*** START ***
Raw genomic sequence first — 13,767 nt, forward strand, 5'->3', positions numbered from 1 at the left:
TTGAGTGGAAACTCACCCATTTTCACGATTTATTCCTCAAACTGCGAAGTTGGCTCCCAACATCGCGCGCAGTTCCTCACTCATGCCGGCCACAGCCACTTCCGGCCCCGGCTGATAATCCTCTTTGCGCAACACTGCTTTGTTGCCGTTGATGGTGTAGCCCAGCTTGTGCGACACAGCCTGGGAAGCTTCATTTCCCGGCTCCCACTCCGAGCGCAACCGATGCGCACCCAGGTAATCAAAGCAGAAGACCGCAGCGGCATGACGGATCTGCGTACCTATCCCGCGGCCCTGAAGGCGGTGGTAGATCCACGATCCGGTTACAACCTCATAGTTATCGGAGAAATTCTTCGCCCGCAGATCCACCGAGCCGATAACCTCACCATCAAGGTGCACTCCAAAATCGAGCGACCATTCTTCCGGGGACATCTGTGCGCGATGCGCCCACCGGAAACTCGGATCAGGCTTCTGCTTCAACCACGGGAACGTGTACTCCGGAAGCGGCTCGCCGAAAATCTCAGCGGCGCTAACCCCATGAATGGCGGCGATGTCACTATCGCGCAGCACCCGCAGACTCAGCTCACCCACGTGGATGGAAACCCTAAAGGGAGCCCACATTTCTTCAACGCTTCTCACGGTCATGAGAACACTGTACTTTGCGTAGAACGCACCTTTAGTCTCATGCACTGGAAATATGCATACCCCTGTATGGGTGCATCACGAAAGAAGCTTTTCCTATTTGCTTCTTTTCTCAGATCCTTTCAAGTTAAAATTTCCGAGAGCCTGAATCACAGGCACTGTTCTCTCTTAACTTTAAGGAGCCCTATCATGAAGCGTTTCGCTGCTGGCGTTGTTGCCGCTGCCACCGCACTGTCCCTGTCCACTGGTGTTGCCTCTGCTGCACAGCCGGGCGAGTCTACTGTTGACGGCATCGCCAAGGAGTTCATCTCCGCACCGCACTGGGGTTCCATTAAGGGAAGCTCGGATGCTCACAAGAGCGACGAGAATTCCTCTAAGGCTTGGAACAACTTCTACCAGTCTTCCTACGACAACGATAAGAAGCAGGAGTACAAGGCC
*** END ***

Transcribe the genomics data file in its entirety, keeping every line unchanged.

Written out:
Raw genomic sequence first — 13,767 nt, forward strand, 5'->3', positions numbered from 1 at the left:
TTGAGTGGAAACTCACCCATTTTCACGATTTATTCCTCAAACTGCGAAGTTGGCTCCCAACATCGCGCGCAGTTCCTCACTCATGCCGGCCACAGCCACTTCCGGCCCCGGCTGATAATCCTCTTTGCGCAACACTGCTTTGTTGCCGTTGATGGTGTAGCCCAGCTTGTGCGACACAGCCTGGGAAGCTTCATTTCCCGGCTCCCACTCCGAGCGCAACCGATGCGCACCCAGGTAATCAAAGCAGAAGACCGCAGCGGCATGACGGATCTGCGTACCTATCCCGCGGCCCTGAAGGCGGTGGTAGATCCACGATCCGGTTACAACCTCATAGTTATCGGAGAAATTCTTCGCCCGCAGATCCACCGAGCCGATAACCTCACCATCAAGGTGCACTCCAAAATCGAGCGACCATTCTTCCGGGGACATCTGTGCGCGATGCGCCCACCGGAAACTCGGATCAGGCTTCTGCTTCAACCACGGGAACGTGTACTCCGGAAGCGGCTCGCCGAAAATCTCAGCGGCGCTAACCCCATGAATGGCGGCGATGTCACTATCGCGCAGCACCCGCAGACTCAGCTCACCCACGTGGATGGAAACCCTAAAGGGAGCCCACATTTCTTCAACGCTTCTCACGGTCATGAGAACACTGTACTTTGCGTAGAACGCACCTTTAGTCTCATGCACTGGAAATATGCATACCCCTGTATGGGTGCATCACGAAAGAAGCTTTTCCTATTTGCTTCTTTTCTCAGATCCTTTCAAGTTAAAATTTCCGAGAGCCTGAATCACAGGCACTGTTCTCTCTTAACTTTAAGGAGCCCTATCATGAAGCGTTTCGCTGCTGGCGTTGTTGCCGCTGCCACCGCACTGTCCCTGTCCACTGGTGTTGCCTCTGCTGCACAGCCGGGCGAGTCTACTGTTGACGGCATCGCCAAGGAGTTCATCTCCGCACCGCACTGGGGTTCCATTAAGGGAAGCTCGGATGCTCACAAGAGCGACGAGAATTCCTCTAAGGCTTGGAACAACTTCTACCAGTCTTCCTACGACAACGATAAGAAGCAGGAGTACAAGGCC